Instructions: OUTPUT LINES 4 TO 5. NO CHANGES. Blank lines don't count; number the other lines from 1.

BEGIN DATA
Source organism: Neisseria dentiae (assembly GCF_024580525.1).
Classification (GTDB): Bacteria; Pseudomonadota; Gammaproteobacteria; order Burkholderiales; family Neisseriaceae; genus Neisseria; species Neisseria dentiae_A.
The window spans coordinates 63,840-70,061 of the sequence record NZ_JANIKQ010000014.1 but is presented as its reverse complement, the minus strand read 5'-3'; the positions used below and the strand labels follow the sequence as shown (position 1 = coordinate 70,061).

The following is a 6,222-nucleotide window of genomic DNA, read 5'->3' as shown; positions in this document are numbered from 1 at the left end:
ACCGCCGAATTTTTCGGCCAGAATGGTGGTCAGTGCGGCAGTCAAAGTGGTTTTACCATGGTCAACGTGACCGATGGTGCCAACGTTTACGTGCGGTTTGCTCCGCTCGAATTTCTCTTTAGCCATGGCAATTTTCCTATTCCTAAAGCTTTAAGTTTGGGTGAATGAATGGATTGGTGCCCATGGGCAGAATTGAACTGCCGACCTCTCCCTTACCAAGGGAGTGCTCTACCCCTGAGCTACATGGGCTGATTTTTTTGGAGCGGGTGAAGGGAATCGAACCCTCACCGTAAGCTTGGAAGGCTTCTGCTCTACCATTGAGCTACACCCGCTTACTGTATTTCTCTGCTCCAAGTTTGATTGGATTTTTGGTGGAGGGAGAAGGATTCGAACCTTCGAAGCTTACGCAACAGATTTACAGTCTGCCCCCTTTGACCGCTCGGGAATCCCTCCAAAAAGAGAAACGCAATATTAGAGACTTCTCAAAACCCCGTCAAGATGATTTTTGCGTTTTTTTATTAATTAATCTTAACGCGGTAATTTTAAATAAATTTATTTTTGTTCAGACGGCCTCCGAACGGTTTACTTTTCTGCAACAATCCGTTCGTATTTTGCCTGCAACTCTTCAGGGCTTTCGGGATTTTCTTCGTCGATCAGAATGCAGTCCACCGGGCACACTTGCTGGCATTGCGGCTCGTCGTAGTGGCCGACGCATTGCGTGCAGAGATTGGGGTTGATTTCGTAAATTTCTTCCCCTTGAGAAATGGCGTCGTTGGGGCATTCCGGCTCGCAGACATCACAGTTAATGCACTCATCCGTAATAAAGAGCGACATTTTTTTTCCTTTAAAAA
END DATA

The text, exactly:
The following is a 6,222-nucleotide window of genomic DNA, read 5'->3' as shown; positions in this document are numbered from 1 at the left end:
ACCGCCGAATTTTTCGGCCAGAATGGTGGTCAGTGCGGCAGTCAAAGTGGTTTTACCATGGTCAACGTGACCGATGGTGCCAACGTTTACGTGCGGTTTGCTCCGCTCGAATTTCTCTTTAGCCATGGCAATTTTCCTATTCCTAAAGCTTTAAGTTTGGGTGAATGAATGGATTGGTGCCCATGGGCAGAATTGAACTGCCGACCTCTCCCTTACCAAGGGAGTGCTCTACCCCTGAGCTACATGGGCTGATTTTTTTGGAGCGGGTGAAGGGAATCGAACCCTCACCGTAAGCTTGGAAGGCTTCTGCTCTACCATTGAGCTACACCCGCTTACTGTATTTCTCTGCTCCAAGTTTGATTGGATTTTTGGTGGAGGGAGAAGGATTCGAACCTTCGAAGCTTACGCAACAGATTTACAGTCTGCCCCCTTTGACCGCTCGGGAATCCCTCCAAAAAGAGAAACGCAATATTAGAGACTTCTCAAAACCCCGTCAAGATGATTTTTGCGTTTTTTTATTAATTAATCTTAACGCGGTAATTTTAAATAAATTTATTTTTGTTCAGACGGCCTCCGAACGGTTTACTTTTCTGCAACAATCCGTTCGTATTTTGCCTGCAACTCTTCAGGGCTTTCGGGATTTTCTTCGTCGATCAGAATGCAGTCCACCGGGCACACTTGCTGGCATTGCGGCTCGTCGTAGTGGCCGACGCATTGCGTGCAGAGATTGGGGTTGATTTCGTAAATTTCTTCCCCTTGAGAAATGGCGTCGTTGGGGCATTCCGGCTCGCAGACATCACAGTTAATGCACTCATCCGTAATAAAGAGCGACATTTTTTTTCCTTTAAAAA